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Google and Amazon cloud music nears judgment day

Clock ticks on MP3tunes.com case

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Problem is, those licenses favor the labels rather than the service provider. They last only 18-months and require renewal, at the risk of losing access to the music catalogue, and they come with lots of reporting requirements.

It's not hard to see why Google's followed Amazon in going unlicensed. Android director of digital content for Jaime Rosenberg, lashed out at the labels when Google announced the Music beta, saying their deal terms were "unreasonable and unsustainable."

Robertson believes Google and Amazon decided not to take a license because of the labels' onerous terms. He says it's impossible to make money under the record companies' licensing terms because they are so heavy.

EMI pounced on Robertson a year after MP3tunes.com launched without a license, and Robertson thinks the labels may wait to jump on Amazon and Google so that potential damages can accrue.

The labels have the option of pursing actual or statutory damages under US law. Actual damages must be proved, while statutory damages are more of an extrapolation based on a theory. They're a bigger target. Under US law, statutory damages run between $750 and $150,000 per infringement. All EMI must prove is that there was infringement, and then it can calculate the potential damages using the scale provided. The longer the labels hold off going after Amazon and Google, the bigger the hammer they have to hit them with.

But there could another big reason for not pouncing immediately: labels like Sony could be waiting to see what happens to EMI in the MP3tunes.com case.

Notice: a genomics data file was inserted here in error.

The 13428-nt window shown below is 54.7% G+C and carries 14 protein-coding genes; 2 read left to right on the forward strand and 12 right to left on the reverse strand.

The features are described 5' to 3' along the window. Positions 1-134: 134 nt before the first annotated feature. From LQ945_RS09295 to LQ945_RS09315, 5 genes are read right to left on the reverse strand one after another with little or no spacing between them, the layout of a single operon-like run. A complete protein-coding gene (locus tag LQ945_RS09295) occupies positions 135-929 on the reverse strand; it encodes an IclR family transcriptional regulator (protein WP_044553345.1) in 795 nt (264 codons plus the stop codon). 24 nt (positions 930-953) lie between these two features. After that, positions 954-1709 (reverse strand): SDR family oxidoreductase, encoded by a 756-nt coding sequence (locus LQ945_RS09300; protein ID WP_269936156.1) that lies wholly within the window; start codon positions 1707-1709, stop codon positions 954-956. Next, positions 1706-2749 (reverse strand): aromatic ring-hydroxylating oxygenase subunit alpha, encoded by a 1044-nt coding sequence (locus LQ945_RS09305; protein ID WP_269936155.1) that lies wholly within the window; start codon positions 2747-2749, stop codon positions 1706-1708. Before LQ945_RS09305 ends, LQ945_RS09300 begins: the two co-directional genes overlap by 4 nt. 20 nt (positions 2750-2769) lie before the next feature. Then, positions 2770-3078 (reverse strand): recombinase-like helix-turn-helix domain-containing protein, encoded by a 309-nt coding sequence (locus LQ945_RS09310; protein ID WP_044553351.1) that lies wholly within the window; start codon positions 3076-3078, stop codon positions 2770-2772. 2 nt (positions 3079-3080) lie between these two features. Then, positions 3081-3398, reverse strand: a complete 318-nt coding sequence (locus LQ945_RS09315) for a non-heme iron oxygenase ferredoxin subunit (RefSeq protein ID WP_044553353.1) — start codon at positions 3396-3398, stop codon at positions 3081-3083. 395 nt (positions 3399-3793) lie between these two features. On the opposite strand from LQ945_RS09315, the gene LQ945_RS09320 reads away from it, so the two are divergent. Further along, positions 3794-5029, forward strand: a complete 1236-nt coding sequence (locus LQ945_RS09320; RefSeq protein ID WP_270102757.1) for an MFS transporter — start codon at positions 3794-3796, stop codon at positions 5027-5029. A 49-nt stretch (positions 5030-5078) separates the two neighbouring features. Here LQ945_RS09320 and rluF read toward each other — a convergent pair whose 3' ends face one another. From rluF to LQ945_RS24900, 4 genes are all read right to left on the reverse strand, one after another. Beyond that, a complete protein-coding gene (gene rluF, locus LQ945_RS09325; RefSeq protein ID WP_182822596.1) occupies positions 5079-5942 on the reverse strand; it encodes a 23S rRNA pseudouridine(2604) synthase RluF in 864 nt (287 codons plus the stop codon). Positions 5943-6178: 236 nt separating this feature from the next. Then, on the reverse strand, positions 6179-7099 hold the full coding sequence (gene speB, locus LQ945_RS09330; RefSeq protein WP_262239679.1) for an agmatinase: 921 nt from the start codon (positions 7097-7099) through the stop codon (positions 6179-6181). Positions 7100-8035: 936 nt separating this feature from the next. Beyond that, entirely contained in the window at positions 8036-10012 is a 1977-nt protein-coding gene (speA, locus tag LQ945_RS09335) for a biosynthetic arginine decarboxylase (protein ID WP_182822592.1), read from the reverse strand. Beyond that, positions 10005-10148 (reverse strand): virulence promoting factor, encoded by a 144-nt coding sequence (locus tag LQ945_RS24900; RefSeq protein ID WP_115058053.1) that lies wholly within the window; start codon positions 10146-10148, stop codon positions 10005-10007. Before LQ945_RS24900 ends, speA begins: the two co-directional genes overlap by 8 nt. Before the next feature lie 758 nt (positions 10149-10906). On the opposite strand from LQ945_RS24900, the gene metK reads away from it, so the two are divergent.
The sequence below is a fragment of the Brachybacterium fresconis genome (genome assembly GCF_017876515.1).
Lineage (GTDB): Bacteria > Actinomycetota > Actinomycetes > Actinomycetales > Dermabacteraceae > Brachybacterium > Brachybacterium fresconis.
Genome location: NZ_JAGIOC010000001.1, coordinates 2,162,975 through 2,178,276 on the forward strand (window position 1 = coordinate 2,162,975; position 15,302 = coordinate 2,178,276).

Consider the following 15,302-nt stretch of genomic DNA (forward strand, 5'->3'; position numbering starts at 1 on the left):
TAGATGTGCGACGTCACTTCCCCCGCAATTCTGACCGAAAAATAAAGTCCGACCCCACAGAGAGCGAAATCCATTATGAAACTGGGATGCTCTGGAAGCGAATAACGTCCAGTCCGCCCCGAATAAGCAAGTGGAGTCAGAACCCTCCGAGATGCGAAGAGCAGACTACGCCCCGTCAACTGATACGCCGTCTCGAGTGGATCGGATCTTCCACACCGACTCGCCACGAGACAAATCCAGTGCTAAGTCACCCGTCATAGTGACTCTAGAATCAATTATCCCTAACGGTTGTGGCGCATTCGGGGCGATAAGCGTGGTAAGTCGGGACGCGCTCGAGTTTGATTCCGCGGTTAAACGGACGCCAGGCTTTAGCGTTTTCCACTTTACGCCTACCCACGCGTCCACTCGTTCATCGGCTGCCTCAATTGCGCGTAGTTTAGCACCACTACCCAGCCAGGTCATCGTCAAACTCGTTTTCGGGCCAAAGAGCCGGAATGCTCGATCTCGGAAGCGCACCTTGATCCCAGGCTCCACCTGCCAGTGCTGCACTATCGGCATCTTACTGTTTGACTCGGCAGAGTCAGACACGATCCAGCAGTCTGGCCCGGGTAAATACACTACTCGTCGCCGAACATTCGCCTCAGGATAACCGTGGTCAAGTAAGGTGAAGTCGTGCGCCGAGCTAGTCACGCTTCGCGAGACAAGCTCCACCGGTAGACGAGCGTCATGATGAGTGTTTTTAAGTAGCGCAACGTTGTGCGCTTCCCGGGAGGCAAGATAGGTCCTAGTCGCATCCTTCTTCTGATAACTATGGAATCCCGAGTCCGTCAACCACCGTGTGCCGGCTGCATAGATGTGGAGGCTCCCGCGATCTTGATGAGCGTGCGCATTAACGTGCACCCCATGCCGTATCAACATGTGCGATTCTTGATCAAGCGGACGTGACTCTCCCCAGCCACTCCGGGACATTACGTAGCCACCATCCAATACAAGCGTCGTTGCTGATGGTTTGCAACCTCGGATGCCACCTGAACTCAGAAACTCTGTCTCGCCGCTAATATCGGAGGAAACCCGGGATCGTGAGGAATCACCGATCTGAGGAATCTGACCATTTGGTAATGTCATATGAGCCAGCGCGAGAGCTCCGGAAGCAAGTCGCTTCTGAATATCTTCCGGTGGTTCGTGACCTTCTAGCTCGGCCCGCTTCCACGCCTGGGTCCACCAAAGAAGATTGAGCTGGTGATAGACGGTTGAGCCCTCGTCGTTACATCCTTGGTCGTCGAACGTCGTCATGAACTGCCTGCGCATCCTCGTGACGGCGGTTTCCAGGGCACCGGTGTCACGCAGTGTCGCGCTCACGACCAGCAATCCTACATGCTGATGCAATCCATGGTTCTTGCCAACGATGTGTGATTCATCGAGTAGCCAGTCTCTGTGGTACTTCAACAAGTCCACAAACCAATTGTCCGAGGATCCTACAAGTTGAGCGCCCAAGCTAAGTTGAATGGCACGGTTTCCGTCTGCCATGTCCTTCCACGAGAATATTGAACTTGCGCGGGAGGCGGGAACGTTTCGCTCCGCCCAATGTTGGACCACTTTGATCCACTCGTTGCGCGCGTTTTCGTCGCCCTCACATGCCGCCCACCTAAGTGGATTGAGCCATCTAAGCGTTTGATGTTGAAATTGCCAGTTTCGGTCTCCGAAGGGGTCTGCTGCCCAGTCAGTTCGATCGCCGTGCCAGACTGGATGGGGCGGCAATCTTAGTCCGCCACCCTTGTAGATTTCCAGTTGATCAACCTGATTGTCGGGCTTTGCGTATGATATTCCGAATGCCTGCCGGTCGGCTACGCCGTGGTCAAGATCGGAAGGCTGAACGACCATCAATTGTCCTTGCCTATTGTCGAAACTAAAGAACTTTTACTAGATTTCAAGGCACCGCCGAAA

Robertson says: "If we win, the judge is going to say: 'Hey, it's OK to do things if you are doing it this way. If we lose, it's going to mean he has an issue with one or more of the things we've done and the other guys in this space, the Googles and Amazons, will have to change what they do, or say: 'We don't do it like that, therefore it doesn't implicate us.'"

If MP3tunes.com does win, it will give the Googles and the Amazons the power to provide unlicensed lockers without the threat of legal action hanging over them. "The licensing log jam gets broken open, because it gives the unlicensed guys much more leverage," Robertson says if he wins the EMI case.

The YouTube defense

Robertson is confident of victory. His prime defense is the Digital Millennium Copyright Act (DMCA), which provides a safe harbor for service providers from copyright actions on a number of grounds. In the case of infringement, service providers are covered if they did not know of the infringement, act "expeditiously" to remove or disable access to the material once made aware, or do not have the right or the ability to control the infringing activity.

MP3tunes says it promptly disabled access to 350 links of illegally posted music that EMI had pointed to, and that it offered to remove any other allegedly infringing links if EMI would identify them.

DMCA is a defense Google's YouTube has so far successfully used against Viacom on video uploads, and Google backed Robertson, proving there is a sense of common cause. The search giant filed an amicus brief with the judge in January, saying EMI had conflated different arguments and that an EMI victory would stymie development of cloud services. Google says:

Rather than attack the activities of MP3Tunes users who copy lawfully acquired music to their personal online music lockers, Plaintiffs have instead focused on users who allegedly obtain music from infringing sources. One of the amici supporting Plaintiffs, however, conflates these two categories in its zeal to condemn MP3Tunes and its users. Were this imprudent conflation accepted by the Court, it would put both legitimate music fans and technology innovators in jeopardy, an outcome unnecessary to any decision in this case.

Robertson also argues that a service like MP3tunes.com is no different than sending over an web-based email service. Music files already live online as email attachments in Google's Gmail and Microsoft's Hotmail, he says, or in file storage and sharing services like Microsoft's SkyDrive.

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